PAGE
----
When we talk about selfies, what we are really talking about is teenage girls. “Teenage girls” here is more of a concept than a biological necessity; the age is primarily arbitrary and the girl-ness is semiotic at best. But the disgust at the moral failures of kids today, with their iPhones and their Instagrams is a gendered disgust — it is disgust for bodies whose worth is determined not by those who inhabit them, but by those who look at them. It is disgust for bodies that run in emulation, whose primary labour is dedicated to looking a particular way rather than making a particular thing.
Tiqqun, in Preliminary Materials for a Theory of the Young-Girl
, takes the body of the Young-Girl (who, they make clear in the introduction, is not necessarily an actual young girl) as the central unit of late capitalism. As a caveat, many readers of Tiqqun put Theory of the Young-Girl
down because it comes off as gross and sexist. If you read the new translation for Semiotext(e) by the excellent Ariana Reines, she says as much in her introduction (excerpts here at Triple Canopy
). What Theory of the Young-Girl
requires, in order to be useful, is an understanding that the body or idea of the teenage girl is sometimes separate from the actuality of teenage girl-dom. This conceptual separation is not just tangential to the work — it is in fact what allows it to hold together at all.
The Young-Girl, according to Tiqqun, is “the model citizen of commodity society”, an identity colonized by capital. The Young-Girl is the citizen as consumer, not just of material products, but of ideology iteself. This identity is not ahistorical — not all young girls throughout time have been Young-Girls — nor is it a biological necessity. Rather, it is an historical invention, one that works to make the bodies of young girls useful to capital. If Young-Girlism is about capital’s attempt to colonize the sphere outside of industrial production, who has beem less outside that sphere than the teenage girl? The flapper, the flaneuse, the hysteric — prior to the advent of consumer capitalism, the bodies of young women can be read as the bodies most useless to capitalism.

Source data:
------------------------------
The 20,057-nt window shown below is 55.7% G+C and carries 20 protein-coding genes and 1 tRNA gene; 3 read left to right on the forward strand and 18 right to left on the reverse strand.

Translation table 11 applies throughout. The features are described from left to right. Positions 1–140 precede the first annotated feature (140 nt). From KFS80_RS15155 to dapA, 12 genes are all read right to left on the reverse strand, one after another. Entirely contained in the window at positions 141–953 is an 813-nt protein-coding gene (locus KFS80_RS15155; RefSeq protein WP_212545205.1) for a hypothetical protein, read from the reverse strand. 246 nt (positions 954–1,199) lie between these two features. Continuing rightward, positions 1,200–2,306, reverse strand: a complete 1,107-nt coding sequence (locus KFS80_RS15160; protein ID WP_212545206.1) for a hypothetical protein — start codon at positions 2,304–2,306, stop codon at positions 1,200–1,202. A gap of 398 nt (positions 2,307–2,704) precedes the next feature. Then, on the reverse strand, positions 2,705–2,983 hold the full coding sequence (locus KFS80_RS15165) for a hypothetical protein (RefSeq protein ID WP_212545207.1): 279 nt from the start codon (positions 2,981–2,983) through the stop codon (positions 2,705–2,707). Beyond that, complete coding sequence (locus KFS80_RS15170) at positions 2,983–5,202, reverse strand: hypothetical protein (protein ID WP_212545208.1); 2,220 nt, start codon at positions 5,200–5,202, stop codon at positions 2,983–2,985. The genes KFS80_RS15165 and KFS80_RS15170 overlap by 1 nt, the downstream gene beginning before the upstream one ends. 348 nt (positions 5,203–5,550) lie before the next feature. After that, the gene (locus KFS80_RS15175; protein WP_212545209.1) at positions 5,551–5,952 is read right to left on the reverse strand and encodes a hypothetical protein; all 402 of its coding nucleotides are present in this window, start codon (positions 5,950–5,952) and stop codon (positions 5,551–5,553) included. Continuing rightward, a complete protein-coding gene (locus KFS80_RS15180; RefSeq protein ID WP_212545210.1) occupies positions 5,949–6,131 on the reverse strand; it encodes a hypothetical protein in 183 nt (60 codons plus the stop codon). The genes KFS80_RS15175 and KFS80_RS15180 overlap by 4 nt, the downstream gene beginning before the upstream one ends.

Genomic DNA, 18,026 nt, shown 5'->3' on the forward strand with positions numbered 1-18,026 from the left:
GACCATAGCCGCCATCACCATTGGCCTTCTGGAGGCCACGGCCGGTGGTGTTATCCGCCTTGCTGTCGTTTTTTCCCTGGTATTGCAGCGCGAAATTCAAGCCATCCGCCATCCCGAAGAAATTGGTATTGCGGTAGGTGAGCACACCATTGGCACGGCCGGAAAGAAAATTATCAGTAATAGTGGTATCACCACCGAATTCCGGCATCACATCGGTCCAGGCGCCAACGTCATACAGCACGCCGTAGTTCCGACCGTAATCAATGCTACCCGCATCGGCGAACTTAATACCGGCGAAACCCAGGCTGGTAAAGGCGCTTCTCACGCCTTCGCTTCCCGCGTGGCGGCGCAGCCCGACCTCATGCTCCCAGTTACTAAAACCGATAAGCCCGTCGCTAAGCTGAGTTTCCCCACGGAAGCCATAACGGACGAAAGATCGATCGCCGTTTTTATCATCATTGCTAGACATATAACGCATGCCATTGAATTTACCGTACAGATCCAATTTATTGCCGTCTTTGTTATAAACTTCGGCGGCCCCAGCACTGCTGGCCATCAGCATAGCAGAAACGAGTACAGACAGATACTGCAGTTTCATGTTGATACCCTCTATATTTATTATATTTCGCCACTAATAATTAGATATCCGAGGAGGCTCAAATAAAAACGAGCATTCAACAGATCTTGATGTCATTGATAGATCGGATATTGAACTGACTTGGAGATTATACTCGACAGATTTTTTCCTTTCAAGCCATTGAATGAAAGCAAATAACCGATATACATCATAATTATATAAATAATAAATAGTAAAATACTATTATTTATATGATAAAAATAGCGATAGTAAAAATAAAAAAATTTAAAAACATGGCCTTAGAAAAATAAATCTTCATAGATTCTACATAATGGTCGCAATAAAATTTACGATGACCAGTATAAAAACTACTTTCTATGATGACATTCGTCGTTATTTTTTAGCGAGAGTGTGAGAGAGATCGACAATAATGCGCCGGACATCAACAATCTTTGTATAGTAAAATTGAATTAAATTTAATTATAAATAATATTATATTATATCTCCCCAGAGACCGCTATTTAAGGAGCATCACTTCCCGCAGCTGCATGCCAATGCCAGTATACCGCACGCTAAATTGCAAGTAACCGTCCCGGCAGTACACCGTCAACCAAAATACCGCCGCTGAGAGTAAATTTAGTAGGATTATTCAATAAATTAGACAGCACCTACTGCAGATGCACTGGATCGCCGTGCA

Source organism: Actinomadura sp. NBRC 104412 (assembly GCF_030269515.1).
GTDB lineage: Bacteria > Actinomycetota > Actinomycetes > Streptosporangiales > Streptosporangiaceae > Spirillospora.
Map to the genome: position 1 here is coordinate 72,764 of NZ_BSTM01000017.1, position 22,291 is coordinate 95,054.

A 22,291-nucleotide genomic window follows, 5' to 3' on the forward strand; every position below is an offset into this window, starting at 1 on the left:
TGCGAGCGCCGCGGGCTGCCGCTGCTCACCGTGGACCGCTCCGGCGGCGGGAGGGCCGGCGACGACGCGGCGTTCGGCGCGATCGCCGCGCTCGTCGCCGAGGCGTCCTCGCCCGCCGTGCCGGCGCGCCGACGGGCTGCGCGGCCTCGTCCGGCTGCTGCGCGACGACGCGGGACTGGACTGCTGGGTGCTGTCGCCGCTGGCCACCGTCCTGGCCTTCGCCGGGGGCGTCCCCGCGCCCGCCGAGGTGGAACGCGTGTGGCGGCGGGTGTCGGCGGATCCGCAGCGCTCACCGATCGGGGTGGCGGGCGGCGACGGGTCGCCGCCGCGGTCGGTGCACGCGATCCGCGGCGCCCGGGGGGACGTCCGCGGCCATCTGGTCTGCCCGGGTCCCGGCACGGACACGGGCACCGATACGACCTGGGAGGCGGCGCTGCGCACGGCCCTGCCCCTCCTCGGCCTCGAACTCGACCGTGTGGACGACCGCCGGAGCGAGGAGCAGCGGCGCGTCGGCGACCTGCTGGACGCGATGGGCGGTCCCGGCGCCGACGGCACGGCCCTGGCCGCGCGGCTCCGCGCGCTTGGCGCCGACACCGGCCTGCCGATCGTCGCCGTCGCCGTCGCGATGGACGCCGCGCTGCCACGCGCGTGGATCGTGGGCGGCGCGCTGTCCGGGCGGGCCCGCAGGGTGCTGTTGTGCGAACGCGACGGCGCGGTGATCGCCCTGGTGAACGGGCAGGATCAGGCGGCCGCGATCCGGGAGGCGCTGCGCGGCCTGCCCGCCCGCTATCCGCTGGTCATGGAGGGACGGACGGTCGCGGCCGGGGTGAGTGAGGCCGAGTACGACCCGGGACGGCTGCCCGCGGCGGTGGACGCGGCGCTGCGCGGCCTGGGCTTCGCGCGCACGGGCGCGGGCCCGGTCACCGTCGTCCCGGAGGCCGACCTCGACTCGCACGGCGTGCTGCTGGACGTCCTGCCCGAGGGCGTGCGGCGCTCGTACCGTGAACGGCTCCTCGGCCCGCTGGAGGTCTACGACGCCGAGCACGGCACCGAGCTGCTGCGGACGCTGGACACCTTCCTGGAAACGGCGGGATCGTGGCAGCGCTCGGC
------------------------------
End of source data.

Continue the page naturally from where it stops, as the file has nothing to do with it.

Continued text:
The identity of the Young-Girl is about taking these previously useless bodies and making them useful. If they are not useful for making things, then they will be made useful for buying things, and this consumer identity is performed on and through her body. What characterizes the Young-Girl is that her body is a commodity, one which belongs to her and is her responsibility to maintain the value of. The concept of the teenage girl — a concept that actual teenage girls can inhabit more or less successfully — is a collaboration between industry and girls themselves. It exists in the liminal space where consumption and emancipation begin to overlap: if I represent my individuality through the consumption of particular items (lipstick, science-fiction novels, cupcakes, leather jackets with studs) is this emancipation because I made a choice? Capital says yes, that emancipation comes from participation in consumption, rather than it’s rejection. Tiqqun says no — that we must think not of liberating the Young-Girl, but liberation relative to the Young-Girl. I tend to fall in with the latter; that consumption is offered as an alternative to liberation, rather than its realization.